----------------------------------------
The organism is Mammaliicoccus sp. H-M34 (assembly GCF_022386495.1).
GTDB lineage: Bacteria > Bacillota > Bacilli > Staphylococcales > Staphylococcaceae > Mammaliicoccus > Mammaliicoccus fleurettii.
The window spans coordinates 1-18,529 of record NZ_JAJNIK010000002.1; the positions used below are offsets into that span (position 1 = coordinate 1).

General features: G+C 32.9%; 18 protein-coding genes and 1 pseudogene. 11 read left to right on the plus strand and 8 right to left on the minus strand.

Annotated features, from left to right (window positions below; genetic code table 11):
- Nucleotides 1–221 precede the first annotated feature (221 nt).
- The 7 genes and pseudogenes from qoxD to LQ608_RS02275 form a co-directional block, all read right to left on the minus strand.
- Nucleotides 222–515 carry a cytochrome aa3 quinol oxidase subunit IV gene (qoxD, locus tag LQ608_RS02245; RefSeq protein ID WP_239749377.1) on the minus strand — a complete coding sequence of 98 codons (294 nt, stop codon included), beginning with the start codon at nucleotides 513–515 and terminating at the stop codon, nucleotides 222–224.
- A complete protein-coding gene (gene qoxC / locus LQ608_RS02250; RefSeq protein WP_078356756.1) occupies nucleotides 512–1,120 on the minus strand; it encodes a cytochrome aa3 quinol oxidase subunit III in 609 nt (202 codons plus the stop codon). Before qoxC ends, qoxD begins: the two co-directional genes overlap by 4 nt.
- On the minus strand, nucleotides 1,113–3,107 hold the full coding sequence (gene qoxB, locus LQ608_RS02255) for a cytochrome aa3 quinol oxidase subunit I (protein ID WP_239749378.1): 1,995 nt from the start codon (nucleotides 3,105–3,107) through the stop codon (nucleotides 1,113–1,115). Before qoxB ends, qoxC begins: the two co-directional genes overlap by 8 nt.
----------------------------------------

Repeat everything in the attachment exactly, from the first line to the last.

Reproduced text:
The organism is Mammaliicoccus sp. H-M34 (assembly GCF_022386495.1).
GTDB lineage: Bacteria > Bacillota > Bacilli > Staphylococcales > Staphylococcaceae > Mammaliicoccus > Mammaliicoccus fleurettii.
The window spans coordinates 1-18,529 of record NZ_JAJNIK010000002.1; the positions used below are offsets into that span (position 1 = coordinate 1).

General features: G+C 32.9%; 18 protein-coding genes and 1 pseudogene. 11 read left to right on the plus strand and 8 right to left on the minus strand.

Annotated features, from left to right (window positions below; genetic code table 11):
- Nucleotides 1–221 precede the first annotated feature (221 nt).
- The 7 genes and pseudogenes from qoxD to LQ608_RS02275 form a co-directional block, all read right to left on the minus strand.
- Nucleotides 222–515 carry a cytochrome aa3 quinol oxidase subunit IV gene (qoxD, locus tag LQ608_RS02245; RefSeq protein ID WP_239749377.1) on the minus strand — a complete coding sequence of 98 codons (294 nt, stop codon included), beginning with the start codon at nucleotides 513–515 and terminating at the stop codon, nucleotides 222–224.
- A complete protein-coding gene (gene qoxC / locus LQ608_RS02250; RefSeq protein WP_078356756.1) occupies nucleotides 512–1,120 on the minus strand; it encodes a cytochrome aa3 quinol oxidase subunit III in 609 nt (202 codons plus the stop codon). Before qoxC ends, qoxD begins: the two co-directional genes overlap by 4 nt.
- On the minus strand, nucleotides 1,113–3,107 hold the full coding sequence (gene qoxB, locus LQ608_RS02255) for a cytochrome aa3 quinol oxidase subunit I (protein ID WP_239749378.1): 1,995 nt from the start codon (nucleotides 3,105–3,107) through the stop codon (nucleotides 1,113–1,115). Before qoxB ends, qoxC begins: the two co-directional genes overlap by 8 nt.